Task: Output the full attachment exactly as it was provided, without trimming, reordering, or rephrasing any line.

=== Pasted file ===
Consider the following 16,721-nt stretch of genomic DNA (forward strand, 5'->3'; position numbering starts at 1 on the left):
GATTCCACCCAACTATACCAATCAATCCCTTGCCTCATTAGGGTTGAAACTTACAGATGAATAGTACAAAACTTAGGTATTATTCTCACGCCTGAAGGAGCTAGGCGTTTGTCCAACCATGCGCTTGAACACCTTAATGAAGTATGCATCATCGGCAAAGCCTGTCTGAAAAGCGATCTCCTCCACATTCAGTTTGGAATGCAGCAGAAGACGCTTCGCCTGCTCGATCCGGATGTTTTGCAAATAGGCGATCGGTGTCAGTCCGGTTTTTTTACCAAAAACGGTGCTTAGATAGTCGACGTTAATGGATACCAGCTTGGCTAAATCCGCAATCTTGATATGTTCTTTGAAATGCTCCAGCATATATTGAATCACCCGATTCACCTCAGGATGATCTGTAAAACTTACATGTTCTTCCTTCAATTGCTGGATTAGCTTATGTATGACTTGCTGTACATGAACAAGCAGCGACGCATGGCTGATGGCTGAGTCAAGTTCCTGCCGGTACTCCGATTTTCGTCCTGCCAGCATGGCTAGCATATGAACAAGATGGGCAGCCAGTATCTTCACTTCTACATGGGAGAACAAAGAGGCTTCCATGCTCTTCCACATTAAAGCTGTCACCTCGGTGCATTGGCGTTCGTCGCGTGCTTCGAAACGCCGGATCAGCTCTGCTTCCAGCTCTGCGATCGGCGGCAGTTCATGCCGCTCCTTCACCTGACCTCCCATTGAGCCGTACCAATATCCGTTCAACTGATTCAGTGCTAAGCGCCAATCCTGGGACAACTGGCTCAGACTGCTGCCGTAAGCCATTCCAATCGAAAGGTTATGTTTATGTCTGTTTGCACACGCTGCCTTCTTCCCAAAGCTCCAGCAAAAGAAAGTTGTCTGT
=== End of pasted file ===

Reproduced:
Consider the following 16,721-nt stretch of genomic DNA (forward strand, 5'->3'; position numbering starts at 1 on the left):
GATTCCACCCAACTATACCAATCAATCCCTTGCCTCATTAGGGTTGAAACTTACAGATGAATAGTACAAAACTTAGGTATTATTCTCACGCCTGAAGGAGCTAGGCGTTTGTCCAACCATGCGCTTGAACACCTTAATGAAGTATGCATCATCGGCAAAGCCTGTCTGAAAAGCGATCTCCTCCACATTCAGTTTGGAATGCAGCAGAAGACGCTTCGCCTGCTCGATCCGGATGTTTTGCAAATAGGCGATCGGTGTCAGTCCGGTTTTTTTACCAAAAACGGTGCTTAGATAGTCGACGTTAATGGATACCAGCTTGGCTAAATCCGCAATCTTGATATGTTCTTTGAAATGCTCCAGCATATATTGAATCACCCGATTCACCTCAGGATGATCTGTAAAACTTACATGTTCTTCCTTCAATTGCTGGATTAGCTTATGTATGACTTGCTGTACATGAACAAGCAGCGACGCATGGCTGATGGCTGAGTCAAGTTCCTGCCGGTACTCCGATTTTCGTCCTGCCAGCATGGCTAGCATATGAACAAGATGGGCAGCCAGTATCTTCACTTCTACATGGGAGAACAAAGAGGCTTCCATGCTCTTCCACATTAAAGCTGTCACCTCGGTGCATTGGCGTTCGTCGCGTGCTTCGAAACGCCGGATCAGCTCTGCTTCCAGCTCTGCGATCGGCGGCAGTTCATGCCGCTCCTTCACCTGACCTCCCATTGAGCCGTACCAATATCCGTTCAACTGATTCAGTGCTAAGCGCCAATCCTGGGACAACTGGCTCAGACTGCTGCCGTAAGCCATTCCAATCGAAAGGTTATGTTTATGTCTGTTTGCACACGCTGCCTTCTTCCCAAAGCTCCAGCAAAAGAAAGTTGTCTGT